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OK, so in Part 1 we covered 4 different astronomy/telescope apps for your Smart Phone.  In part 2? Well, we’re going to pretty much do some more of that.

ZoomCalc

ZoomCalc

ZoomCalc is a simple program where you can input stats from your telescope to get some interesting optical information about your telescope. The program has 2 parts, 1 for your telescope and one for the eyepieces. The first you need to enter the aperture, focal length, and eyepiece size (1.25″ or 2″). ZoomCalc then presents a screen of information about what your telescope can deliver:

Zoomcalc1

Sorry, the only screenshot we could find was in Cyrillic. But suffice it to say you are provided with 12 optical aspects of the telescope from Maximum magnification, aperture ratio, and many others. If you don’t know what the terms mean there is a handy pop-up button that gives you a definition. Mind you all of these results be be had with a calculator but its handy to get them all at one shot.

The eyepiece part is a bit useless. It just calculates magnification, something anyone should be able to do with a calculator or in their head. An app like this should have gone the extra step and figured out apparent fields of view and such. It would have been much more useful.

Verdict: Handy for experienced astronomer, but not critical

Next Up: Telescope Calculator Lite

telescopecalclite

This is a lot like Zoom Calc but does both more and less in the same time. With Telscope Calc Lite you enter your telescope’s aperture, focal length and the eyepeice’s focal length and apparent field. From this Telesceop Calc gives you some handy calculations:

telescopecalclite1

There is more about fields of view and such with this app, but unlike ZoomCalc there is no explanation of the terms. The help pages gives some hints but not a true definition. This is designed for astronomers who already have knowledge of such terms and just would rather have an easy way of calculating rather than trying to remember the formula for true field.

Telescope Calc Lite has a nice night mode you can toggle from the menu. Handy.  The ‘Pro’ version of this app costs $0.99 and lets you save values you have entered.

Verdict: Handy for astronomers with some experience.

Next: Meteor Show App for Android

meteorshower

Meteor Shower App is pretty straight forward. You open it up and it shows you  a list of all the major meteor showers for this year and the dates they take place. So that you can settle bar bets the ones that have already passed are not removed from the year’s list:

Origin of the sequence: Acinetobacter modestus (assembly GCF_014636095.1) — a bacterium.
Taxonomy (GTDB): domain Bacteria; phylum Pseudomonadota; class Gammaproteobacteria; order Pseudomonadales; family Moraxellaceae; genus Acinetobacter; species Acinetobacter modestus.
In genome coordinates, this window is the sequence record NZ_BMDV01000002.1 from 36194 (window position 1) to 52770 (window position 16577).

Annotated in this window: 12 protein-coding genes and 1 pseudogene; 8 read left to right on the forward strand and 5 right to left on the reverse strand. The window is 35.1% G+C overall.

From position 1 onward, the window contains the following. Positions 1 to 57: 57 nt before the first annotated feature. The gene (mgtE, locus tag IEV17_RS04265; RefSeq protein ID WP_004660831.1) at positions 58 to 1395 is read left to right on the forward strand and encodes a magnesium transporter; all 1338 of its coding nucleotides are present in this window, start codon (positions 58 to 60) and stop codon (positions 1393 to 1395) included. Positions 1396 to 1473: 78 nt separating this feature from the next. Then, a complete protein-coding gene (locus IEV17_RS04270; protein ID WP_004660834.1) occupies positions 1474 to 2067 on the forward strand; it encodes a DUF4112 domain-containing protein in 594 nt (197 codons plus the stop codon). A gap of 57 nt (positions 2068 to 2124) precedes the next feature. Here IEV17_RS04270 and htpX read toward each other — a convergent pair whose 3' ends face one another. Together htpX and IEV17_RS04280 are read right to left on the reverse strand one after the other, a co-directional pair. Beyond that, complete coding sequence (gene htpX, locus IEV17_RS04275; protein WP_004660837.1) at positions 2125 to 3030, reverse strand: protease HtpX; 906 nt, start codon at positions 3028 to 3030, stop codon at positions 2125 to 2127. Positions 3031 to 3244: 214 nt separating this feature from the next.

meteorshower1

Clicking on a shower listing gives you more handy details such as the phase of the Moon during the peak, more dates, hourly rate, and a few more details.

Note that there is a similar app for the iPhone that is actually a bit less crude looking than the android app:

Meteorshowerappiphone

The only things is that the Android app is free while the iPhone costs $0.99

Verdict: Good to have!

Next: Telescopes Demystified

teledemyst

This is available for the Android only.

This isn’t really an app, its more of a book about astronomy. A very limited book..and really probably not a very good book. We can start with the fact that the app is called telescopes demystified and then has Telescopes Mystery on the pic and ‘cover’.

The book is divided in to chapters and there is not much rhyme or reason to how they are laid out. Radio telescopes are mentioned, some odd reviews of telescope that made me go ‘really?!’. Only some limited info about actually using your telescope and some chapters just seem like outright ads for telescope models and companies. I tried to evaluate this for someone who was brand new to astronomy and all I can say is: you can do better. Hordes of websites from amateur astronomers do a better job, our own telescope buyer’s guide does a better job. You can get a lot more info than this ‘book’ from wikipedia. I just was not impressed overall.

Verdict: Don’t Bother

www.spectrum-scientifics.com

 

 

 

 

 

 

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